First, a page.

Museum of Natural Sciences hosts NASA’S Destination Station, astronaut Rex Walheim

For immediate release ‐ April 29, 2016

Contact: Jon Pishney, 919.707.8083. Images available upon request

RALEIGH — NASA’s Destination Station is coming to Raleigh! On Friday, May 6, from 9 a.m. to 3 p.m., visitors to the North Carolina Museum of Natural Sciences will be able to explore NASA’s amazing Driven to Explore trailer. This mobile, multi-media exhibit immerses visitors in the story of NASA and the International Space Station, and features a touchable moon rock returned to Earth by the Apollo 17 mission in 1972. The Driven to Explore exhibit will be parked in front of the Museum’s Nature Research Center at 121 West Jones Street.

Inside the Museum, Astronaut Rex Walheim will talk about his NASA experience, including his role as a Mission Specialist on the final flight of the Space Shuttle Program. Debbie Wells, flight experiments project manager at the Center for the Advancement of Science in Space (CASIS), will talk about how she helps design scientific experiments that will work in Space.

Presentation Schedule

12:30 and 1:30 pm
“An Astronaut’s Perspective: Life 240 Miles Above the Earth”
Rex Walheim, NASA
Learn about life in Space from someone who has been there! Join NASA Astronaut Rex Walheim as he talks about the experiences that led him from the Air Force to flying on the last ever shuttle mission.

1:00 and 2:00 pm
“Off the Earth, For the Earth: How the International Space Station Improves Everyday Life”
Debbie Wells, CASIS
Every day the International Space Station is working to improve life here on Earth from 240 miles above. Find out how!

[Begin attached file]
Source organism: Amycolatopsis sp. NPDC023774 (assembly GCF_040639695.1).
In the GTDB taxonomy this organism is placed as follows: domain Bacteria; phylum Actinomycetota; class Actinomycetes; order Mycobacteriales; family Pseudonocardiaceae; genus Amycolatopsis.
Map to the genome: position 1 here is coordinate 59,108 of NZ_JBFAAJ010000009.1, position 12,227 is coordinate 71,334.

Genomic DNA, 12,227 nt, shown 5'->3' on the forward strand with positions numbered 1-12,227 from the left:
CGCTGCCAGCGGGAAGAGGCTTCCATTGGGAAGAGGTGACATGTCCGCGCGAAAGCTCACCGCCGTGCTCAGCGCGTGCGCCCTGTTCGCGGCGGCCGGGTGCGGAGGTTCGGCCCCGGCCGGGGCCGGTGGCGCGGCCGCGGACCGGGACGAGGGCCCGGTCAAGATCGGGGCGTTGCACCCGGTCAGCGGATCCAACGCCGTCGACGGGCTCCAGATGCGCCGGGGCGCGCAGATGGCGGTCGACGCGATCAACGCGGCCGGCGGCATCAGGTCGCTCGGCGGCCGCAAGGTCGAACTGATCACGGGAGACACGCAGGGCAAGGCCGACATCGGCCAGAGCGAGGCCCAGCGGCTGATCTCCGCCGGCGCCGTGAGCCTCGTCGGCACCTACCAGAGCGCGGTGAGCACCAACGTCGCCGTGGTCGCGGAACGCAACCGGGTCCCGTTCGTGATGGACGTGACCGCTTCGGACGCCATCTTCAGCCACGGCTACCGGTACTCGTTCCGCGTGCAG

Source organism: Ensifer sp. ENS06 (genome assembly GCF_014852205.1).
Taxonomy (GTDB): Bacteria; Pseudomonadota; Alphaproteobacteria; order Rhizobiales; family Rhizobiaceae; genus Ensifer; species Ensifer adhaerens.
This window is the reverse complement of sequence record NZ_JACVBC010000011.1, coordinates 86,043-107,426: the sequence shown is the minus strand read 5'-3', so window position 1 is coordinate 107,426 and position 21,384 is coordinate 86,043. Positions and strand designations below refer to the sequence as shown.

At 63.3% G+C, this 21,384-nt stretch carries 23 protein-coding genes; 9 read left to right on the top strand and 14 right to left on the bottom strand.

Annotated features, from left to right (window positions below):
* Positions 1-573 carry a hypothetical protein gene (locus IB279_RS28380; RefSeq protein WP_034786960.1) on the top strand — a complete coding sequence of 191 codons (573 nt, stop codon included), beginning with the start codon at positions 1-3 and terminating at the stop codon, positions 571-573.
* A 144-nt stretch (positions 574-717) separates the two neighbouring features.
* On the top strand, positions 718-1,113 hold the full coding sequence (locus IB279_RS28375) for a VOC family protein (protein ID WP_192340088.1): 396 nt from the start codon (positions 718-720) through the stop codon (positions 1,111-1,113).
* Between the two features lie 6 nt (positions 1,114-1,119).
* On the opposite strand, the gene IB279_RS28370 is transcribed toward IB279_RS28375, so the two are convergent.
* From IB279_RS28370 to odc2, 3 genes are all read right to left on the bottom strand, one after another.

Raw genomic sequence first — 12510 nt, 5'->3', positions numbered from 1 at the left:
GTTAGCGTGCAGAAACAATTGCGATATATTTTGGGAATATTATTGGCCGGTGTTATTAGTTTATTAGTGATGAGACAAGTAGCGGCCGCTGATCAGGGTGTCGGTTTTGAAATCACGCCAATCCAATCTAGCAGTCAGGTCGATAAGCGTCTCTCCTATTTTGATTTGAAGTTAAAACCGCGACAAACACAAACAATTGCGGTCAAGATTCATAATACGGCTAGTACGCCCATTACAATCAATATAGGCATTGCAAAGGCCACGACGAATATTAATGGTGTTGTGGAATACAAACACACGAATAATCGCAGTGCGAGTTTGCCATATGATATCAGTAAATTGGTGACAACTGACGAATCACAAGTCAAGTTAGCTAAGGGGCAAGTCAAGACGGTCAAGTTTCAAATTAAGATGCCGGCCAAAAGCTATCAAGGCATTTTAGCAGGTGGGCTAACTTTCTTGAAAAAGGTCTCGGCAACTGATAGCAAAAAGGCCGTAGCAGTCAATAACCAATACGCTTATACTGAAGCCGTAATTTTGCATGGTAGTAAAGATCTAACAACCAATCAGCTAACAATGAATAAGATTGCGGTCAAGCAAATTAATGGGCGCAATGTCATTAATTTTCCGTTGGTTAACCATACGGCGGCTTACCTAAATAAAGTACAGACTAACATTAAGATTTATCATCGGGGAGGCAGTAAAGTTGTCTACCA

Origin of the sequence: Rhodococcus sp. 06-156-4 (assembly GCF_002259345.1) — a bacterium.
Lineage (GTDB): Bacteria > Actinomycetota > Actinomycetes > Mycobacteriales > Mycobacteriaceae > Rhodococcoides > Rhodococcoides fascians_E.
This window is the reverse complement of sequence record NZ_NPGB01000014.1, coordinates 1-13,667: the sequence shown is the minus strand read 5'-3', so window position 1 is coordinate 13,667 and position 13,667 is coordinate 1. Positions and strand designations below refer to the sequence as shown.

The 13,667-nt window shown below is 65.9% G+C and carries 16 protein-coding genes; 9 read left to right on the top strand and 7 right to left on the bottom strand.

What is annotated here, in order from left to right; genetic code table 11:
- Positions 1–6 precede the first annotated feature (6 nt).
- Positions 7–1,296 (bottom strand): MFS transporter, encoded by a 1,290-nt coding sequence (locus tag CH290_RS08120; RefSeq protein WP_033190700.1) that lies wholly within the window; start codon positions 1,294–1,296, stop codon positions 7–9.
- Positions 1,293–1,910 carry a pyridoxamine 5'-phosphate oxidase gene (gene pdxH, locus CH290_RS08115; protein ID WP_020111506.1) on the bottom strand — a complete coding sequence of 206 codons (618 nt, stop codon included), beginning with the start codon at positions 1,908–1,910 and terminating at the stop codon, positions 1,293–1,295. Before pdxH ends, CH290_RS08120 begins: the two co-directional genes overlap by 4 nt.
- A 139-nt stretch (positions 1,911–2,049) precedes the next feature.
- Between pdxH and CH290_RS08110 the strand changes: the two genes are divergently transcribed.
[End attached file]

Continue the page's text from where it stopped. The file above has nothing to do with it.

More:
A veteran of three space flights, Walheim has logged more than 36 days in Space, including more than 36 EVA hours in five spacewalks. Walheim served on the EVA crew of both STS-110 in 2002 and STS-122 in 2008. He was also a Mission Specialist on the crew of STS-135, a station cargo delivery mission, which was the final flight of the Space Shuttle Program. Currently, Walheim is Chief of the Exploration Branch of the Astronaut Office, where he works as the astronaut representative to the Orion Program.

When a professor, teacher or scientist suggests an experiment to run on the International Space Station, Wells’ job is to find a way to do that experiment in Space. She must choose a habitat for the experiment specimen — plants, fish, bacteria, etc. — which provides things that keep the specimen alive such as air, water, food, light, and warm or cool temperatures. She also has to train the astronauts how to run the experiment, and find a way to preserve the specimen before it returns to Earth’s gravity.

The North Carolina Museum of Natural Sciences (11 W. Jones St. and 121 W. Jones St.) in downtown Raleigh is an active research institution that engages visitors of every age and stage of learning in the wonders of science and the natural world, drawing them into the intriguing fields of study that are critical to the future of North Carolina. Hours: Mon.- Sat., 9 a.m.-5 p.m., and Sun., noon-5 p.m. Visit the Museum online at Emlyn Koster, PhD, Museum Director; Susan Kluttz, Secretary, N.C. Department of Natural and Cultural Resources; Pat McCrory, Governor.

The N.C. Department of Natural and Cultural Resources (NCDNCR) is the state agency with a vision to be the leader in using the state’s natural and cultural resources to build the social, cultural, educational and economic future of North Carolina. Led by Secretary Susan Kluttz, NCDNCR’s mission is to improve the quality of life in our state by creating opportunities to experience excellence in the arts, history, libraries and nature in North Carolina by stimulating learning, inspiring creativity, preserving the state’s history, conserving the state’s natural heritage, encouraging recreation and cultural tourism, and promoting economic development. NCDNCR includes 27 historic sites, seven history museums, two art museums, two science museums, three aquariums and Jennette’s Pier, 39 state parks and recreation areas, the N.C. Zoo, the nation’s first state-supported Symphony Orchestra, the State Library, the State Archives, the N.C. Arts Council, State Preservation Office and the Office of State Archaeology, along with the Division of Land and Water Stewardship. For more information, please call (919) 807-7300 or visit

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